Nothing is funny about a war, let alone a foreign invasion. But during the US-led invasion of Iraq in 2003, Mohammad Said al Sahhaf, Minister of Information extraordinaire, was beyond funny. In his utter denial of reality, he provided a daily dose of tragicomedic relief from the imminent fall of the regime and (little did we know it back then) of the greater tragedy of what would later become of Iraq.
Today, 11 years later, Sahhaf is long gone but the tragedy of Iraq remains, and the second fall of Baghdad seems imminent yet again.
But then again, history has not really been repeating itself because the history of the Iraqi war has been ongoing ever since. Because the Iraqi War never stopped since 2003 and Baghdad kept on falling each and every single day, with every car bomb and every market explosion and every deadly sectarian attack. Baghdad fell with every part of the country that slowly drifted apart from its core, and with an increasing number of Iraqis of all sects who decided to leave the bloody waters of the Tigris and Euphrates behind and never ever look back.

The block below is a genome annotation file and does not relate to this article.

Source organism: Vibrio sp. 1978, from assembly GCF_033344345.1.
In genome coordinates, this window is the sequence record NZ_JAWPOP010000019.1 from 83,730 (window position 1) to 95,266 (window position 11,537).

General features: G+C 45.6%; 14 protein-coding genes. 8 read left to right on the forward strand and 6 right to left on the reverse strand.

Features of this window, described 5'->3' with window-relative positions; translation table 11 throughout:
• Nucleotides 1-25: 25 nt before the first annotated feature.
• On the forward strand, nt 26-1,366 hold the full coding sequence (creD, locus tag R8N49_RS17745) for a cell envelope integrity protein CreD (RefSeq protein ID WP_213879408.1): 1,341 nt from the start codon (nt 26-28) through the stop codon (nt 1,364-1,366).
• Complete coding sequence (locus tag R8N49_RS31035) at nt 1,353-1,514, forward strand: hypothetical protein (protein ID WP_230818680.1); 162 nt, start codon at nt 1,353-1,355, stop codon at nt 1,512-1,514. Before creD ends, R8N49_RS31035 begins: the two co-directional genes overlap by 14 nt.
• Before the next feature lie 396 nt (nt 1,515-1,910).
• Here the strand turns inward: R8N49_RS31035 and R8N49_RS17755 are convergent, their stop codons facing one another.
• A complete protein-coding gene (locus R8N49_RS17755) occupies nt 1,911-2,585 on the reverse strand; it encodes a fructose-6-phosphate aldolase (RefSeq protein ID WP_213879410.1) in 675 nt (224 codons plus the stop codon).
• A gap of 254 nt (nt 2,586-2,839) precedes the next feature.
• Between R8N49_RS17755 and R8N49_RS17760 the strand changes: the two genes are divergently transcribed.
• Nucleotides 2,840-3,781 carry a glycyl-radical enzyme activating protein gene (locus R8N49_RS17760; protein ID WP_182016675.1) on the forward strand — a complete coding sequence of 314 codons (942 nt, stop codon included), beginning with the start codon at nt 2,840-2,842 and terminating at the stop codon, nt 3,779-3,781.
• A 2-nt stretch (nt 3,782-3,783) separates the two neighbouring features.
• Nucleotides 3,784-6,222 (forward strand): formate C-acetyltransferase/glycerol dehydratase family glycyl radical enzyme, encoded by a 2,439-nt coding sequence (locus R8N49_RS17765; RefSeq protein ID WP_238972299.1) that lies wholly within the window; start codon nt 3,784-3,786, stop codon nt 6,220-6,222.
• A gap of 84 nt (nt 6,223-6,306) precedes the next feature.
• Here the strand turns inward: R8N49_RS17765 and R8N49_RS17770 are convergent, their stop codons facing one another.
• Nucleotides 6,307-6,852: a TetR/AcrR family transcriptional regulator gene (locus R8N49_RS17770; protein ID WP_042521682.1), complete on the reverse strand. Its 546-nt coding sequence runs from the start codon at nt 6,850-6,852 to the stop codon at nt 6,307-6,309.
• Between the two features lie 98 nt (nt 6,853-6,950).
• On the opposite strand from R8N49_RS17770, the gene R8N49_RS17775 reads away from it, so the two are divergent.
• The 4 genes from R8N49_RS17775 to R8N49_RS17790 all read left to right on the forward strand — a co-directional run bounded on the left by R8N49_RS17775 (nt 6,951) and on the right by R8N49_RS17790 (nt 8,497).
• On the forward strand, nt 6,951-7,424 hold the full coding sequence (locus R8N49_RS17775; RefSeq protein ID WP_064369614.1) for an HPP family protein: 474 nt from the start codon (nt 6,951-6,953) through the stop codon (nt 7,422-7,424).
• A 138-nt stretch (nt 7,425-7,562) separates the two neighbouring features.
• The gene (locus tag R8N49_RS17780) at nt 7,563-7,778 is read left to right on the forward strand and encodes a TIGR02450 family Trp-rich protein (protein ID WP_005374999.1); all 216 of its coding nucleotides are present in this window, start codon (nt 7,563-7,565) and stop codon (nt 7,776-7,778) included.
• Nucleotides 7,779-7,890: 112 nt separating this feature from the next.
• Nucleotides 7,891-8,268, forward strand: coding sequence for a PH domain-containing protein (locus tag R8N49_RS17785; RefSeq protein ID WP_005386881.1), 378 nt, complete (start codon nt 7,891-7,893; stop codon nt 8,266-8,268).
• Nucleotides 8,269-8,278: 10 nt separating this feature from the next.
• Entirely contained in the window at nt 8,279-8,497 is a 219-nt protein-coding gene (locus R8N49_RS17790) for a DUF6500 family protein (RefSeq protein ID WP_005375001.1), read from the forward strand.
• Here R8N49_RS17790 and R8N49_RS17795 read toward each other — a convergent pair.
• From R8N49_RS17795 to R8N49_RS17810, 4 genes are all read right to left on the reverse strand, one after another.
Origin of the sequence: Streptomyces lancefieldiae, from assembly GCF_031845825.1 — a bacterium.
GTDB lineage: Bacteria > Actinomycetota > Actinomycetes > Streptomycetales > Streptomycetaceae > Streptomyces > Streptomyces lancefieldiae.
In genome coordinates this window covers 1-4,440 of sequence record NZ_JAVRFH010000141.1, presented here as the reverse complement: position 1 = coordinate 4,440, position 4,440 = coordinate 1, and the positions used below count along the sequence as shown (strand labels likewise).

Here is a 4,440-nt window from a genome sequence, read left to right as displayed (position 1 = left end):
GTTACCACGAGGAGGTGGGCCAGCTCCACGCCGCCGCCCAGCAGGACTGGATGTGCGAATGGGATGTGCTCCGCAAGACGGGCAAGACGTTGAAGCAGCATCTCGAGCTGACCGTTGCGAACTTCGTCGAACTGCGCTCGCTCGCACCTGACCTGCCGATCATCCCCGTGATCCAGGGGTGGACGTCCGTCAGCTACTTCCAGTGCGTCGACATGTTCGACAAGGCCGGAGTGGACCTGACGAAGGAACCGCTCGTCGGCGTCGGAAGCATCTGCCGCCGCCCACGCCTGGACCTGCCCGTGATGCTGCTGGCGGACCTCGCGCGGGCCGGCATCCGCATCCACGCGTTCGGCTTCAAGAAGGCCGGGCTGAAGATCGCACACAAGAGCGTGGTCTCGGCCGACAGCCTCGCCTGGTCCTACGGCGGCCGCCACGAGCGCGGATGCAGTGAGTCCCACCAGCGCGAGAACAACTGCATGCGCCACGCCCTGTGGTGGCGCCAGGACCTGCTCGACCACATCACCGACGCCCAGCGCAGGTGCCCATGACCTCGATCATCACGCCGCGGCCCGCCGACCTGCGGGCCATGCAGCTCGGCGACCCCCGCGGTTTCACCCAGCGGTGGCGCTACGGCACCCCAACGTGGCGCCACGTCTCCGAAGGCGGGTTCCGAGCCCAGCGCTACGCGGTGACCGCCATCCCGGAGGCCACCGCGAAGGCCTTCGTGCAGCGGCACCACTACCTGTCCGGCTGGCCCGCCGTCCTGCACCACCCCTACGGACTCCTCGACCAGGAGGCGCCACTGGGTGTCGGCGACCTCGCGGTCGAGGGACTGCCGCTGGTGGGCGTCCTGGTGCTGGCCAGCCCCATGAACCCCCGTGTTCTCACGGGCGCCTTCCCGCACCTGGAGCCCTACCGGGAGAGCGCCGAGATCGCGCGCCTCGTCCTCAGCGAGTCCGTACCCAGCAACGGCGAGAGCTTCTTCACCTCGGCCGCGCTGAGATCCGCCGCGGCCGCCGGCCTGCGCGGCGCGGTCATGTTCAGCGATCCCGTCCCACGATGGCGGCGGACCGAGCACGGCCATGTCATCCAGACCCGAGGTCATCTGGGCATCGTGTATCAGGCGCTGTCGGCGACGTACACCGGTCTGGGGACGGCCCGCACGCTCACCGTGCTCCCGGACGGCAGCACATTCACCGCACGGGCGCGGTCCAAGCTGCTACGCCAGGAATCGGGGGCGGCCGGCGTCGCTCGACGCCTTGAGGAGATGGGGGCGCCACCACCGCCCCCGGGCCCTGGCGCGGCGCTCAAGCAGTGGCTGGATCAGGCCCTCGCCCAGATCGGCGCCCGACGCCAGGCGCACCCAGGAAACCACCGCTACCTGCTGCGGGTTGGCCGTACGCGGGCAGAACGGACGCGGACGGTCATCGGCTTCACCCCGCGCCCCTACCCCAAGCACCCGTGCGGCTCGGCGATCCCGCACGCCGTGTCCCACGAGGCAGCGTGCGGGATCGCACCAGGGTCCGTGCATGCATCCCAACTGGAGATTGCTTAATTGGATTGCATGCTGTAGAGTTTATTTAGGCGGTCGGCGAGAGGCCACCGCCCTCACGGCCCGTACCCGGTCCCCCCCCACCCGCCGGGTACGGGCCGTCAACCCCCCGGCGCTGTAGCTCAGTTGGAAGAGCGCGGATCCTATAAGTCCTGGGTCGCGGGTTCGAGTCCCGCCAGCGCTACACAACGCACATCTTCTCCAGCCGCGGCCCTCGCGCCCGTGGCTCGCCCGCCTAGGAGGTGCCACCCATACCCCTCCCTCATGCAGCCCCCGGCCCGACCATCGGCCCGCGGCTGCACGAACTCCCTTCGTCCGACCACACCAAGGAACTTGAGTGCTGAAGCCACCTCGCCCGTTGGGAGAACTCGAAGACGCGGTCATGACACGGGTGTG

After being overshadowed by the as-of-now illusory Arab Spring, Iraq is back in the headlines. As it continues to pay the price of Bush’s and Blair’s reckless Middle Eastern adventures in 2003, it now falls prey to the repercussions of the violence in neighboring Syria, sectarian Sunni-Shia regional rivalries and the petro-dollars (Saudi) and what I like to call “neo-petro dollars” (Qatar) fueling them. At the same time, it cannot but blame its own government, which has also exploited the sectarian Sunni-Shia divide in the post-Saddam Hussein era, cuddled up to Iran at the expense of its own albeit non-Shia Iraqis to further increase tensions within the Iraqi community.
Arabs have always complained about the way the West set up artificial states in the post-WWI era, and today we complain that all the above-mentioned factors are threatening to bring these artificial creations apart. It is their fault and ours. Politics and religion. Frighteningly violent extremism with the money and determination to help them push further. The battles of world powers and the struggles of long-time neighboring rivals. Oh Baghdad, will your rivers ever be enough to wash away your tears, to put out all your flames?